Equipping nonprofits to advance social change

Tag: Kim Klein

Boards: A Historic Relic?

This entry by Kim Klein was first published on July 19th as part of her monthly advice column "Dear Kim" for the Grassroots Institute for Fundraising Training (GIFT). BMP's Co-Director, Sean Thomas-Breitfeld, will moderate the debate on boards at GIFT's Money for our Movements conference. This issue of ... more

Talking Taxes

Today is commonly known as "Tax Day" in the United States. I am a partner in a consulting firm and we pay "estimated" taxes, so I have just returned from mailing them off. "Estimated tax" is the amount of tax we will owe this year if we earn the same... more

Connecting Taxes to the Common Good

This post originally appeared on the Bolder Advocacy Blog For at least the past 15 years, almost all nonprofits have experienced the effects of government funding cutbacks. Those organizations who were directly funded suffered immediately, but those who had no government funding found themselves competing with previously publicly supported institutions for... more

Can We All Do Better if We All Did Better?

"Set aside politics. Set aside competitiveness. Imagine what it would be like if there was enough money to go around. Imagine the powerful force nonprofits can be for the Common Good" – Renee McGiven, host of the Nonprofit Spark podcast In the nonprofit sector, we all care passionately about our... more

The Long and Short of It

News of a recent grant to fund an alternative bus service in Detroit raises many questions about what should take priority in a commons-based system- a long term vision or a short term solution.  Kim Klein argues that we need to recognize that while the people stepping in to provide these altnerative services are filling a need in the community, often they (and those supporting the programs) fail to realize that these alternatives are only short-term solutions to problems that need bigger fixes.

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Kim Klein and the Commons: Reflecting on Haiti

Just as religious reflection can lead people to a more commons-centered orientation, we saw people respond to the disaster in Haiti with the same outpouring of sharing and cooperation. The Commons was there in Haitians risking their health and safety to form impromptu rescue teams before relief started pouring in from across the globe. But even as the response to the suffering in Haiti inspires faith in the ideal of the commons, there’s been an interesting tension between the market and the commons at play here at home.

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Kim Klein and the Commons: Who owns my seeds?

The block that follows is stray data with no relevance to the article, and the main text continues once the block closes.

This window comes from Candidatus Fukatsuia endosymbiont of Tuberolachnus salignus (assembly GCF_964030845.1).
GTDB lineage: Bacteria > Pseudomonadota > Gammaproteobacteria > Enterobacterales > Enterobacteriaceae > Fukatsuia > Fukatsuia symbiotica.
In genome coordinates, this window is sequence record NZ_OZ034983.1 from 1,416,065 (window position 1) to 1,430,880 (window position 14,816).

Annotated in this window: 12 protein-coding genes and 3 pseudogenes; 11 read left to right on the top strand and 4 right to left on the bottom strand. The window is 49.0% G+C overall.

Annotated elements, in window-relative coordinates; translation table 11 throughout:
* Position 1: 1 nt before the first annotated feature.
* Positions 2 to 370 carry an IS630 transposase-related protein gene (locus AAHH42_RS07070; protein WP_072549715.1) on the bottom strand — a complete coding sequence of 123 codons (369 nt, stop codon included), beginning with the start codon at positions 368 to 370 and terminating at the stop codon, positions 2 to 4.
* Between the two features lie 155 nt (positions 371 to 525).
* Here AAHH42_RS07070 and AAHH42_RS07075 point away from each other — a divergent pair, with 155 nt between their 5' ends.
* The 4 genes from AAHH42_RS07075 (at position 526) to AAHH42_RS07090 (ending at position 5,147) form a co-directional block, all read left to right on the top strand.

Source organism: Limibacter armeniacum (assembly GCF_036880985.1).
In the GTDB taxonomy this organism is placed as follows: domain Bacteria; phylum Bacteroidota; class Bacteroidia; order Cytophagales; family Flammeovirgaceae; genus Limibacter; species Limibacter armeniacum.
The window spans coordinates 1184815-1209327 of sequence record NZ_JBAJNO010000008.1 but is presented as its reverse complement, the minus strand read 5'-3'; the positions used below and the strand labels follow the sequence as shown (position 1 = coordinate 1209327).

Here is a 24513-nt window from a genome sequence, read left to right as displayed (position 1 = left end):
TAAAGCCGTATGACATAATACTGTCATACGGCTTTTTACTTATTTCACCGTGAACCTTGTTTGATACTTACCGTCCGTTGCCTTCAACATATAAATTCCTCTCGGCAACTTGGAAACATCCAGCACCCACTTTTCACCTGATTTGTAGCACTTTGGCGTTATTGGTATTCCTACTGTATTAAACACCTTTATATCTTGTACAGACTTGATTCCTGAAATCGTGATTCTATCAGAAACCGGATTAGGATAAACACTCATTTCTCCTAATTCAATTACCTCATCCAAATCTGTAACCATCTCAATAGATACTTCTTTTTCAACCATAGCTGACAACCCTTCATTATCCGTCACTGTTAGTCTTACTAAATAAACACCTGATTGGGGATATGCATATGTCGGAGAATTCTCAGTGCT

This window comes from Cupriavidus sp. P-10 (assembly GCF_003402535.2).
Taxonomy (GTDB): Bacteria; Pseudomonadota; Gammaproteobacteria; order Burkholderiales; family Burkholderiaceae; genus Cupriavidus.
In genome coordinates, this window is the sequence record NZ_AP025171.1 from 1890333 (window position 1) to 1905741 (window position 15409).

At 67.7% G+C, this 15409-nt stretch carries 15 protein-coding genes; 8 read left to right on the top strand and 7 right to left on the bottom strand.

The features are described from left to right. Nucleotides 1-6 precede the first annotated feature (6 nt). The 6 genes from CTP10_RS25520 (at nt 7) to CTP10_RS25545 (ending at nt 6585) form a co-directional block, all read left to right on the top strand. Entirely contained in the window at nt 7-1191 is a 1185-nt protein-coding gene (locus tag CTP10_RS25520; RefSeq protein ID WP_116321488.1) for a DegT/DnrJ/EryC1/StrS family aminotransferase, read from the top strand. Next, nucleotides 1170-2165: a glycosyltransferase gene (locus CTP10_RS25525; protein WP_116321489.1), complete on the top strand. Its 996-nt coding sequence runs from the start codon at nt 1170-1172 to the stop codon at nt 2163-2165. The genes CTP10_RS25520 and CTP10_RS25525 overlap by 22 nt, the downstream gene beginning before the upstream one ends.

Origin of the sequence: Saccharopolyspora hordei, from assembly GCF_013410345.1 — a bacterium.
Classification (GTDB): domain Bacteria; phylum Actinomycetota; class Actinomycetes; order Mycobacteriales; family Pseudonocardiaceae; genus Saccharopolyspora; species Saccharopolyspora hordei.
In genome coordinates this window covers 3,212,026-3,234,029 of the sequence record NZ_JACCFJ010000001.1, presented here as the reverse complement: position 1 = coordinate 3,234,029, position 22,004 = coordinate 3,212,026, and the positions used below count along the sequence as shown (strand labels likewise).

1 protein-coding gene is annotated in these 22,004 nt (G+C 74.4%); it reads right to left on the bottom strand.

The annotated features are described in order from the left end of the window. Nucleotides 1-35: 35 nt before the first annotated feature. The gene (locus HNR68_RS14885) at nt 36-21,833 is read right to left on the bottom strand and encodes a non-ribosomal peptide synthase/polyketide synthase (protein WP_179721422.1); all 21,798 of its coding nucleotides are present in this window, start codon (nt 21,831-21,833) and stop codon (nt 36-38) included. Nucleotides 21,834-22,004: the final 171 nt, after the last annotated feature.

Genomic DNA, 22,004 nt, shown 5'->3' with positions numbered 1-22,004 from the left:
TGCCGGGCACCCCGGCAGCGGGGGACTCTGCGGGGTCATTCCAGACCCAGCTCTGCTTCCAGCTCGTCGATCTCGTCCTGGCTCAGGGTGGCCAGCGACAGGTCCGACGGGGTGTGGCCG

Do you know who owns most of the seeds in the US? Hint: It's not the farmers... As of this year, here in the United States, Monsanto – through acquisitions and cut-throat business practices – has cornered 90% of the soy, 65% of the corn, and 70% of the cotton markets, and has a rapidly growing presence in the fruit and vegetable markets...

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Kim Klein and the Commons: Financial Literacy is a key to reform

According to a study commissioned by the National Council on Economic Education, only 7 of the 50 United States require high school students to received financial education in the schools. I bring this up because I am constantly puzzling about how to make taxes seem interesting to people and I think part of the problem is that most people understand very little about their own finances, and asking them to understand the various kinds of taxes attached to almost every financial transaction is just beyond the realm of possibility. Without robust, vibrant, knowledgeable debate about taxes and tax policy, we will stay a nation that claims to believe in equality, but in practice implements systems that on a daily basis make a minority of people richer and richer and the majority poorer and poorer. Financial literacy may be the needed first step for any real meaningful reform...

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The Indispensable Public Space

The Building Movement Project uses the shorthand “TIPS” (The Indispensable Public Space) to describe all our work related to exploring, enlarging, understanding, preserving and illuminating public space. This curriculum explores our complicated relationship to taxes, and thus, our very mixed feelings about how “public space” is to be financed.

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Talking About Taxes

A series of exercises to help understand the complexity of our relationship with taxes.

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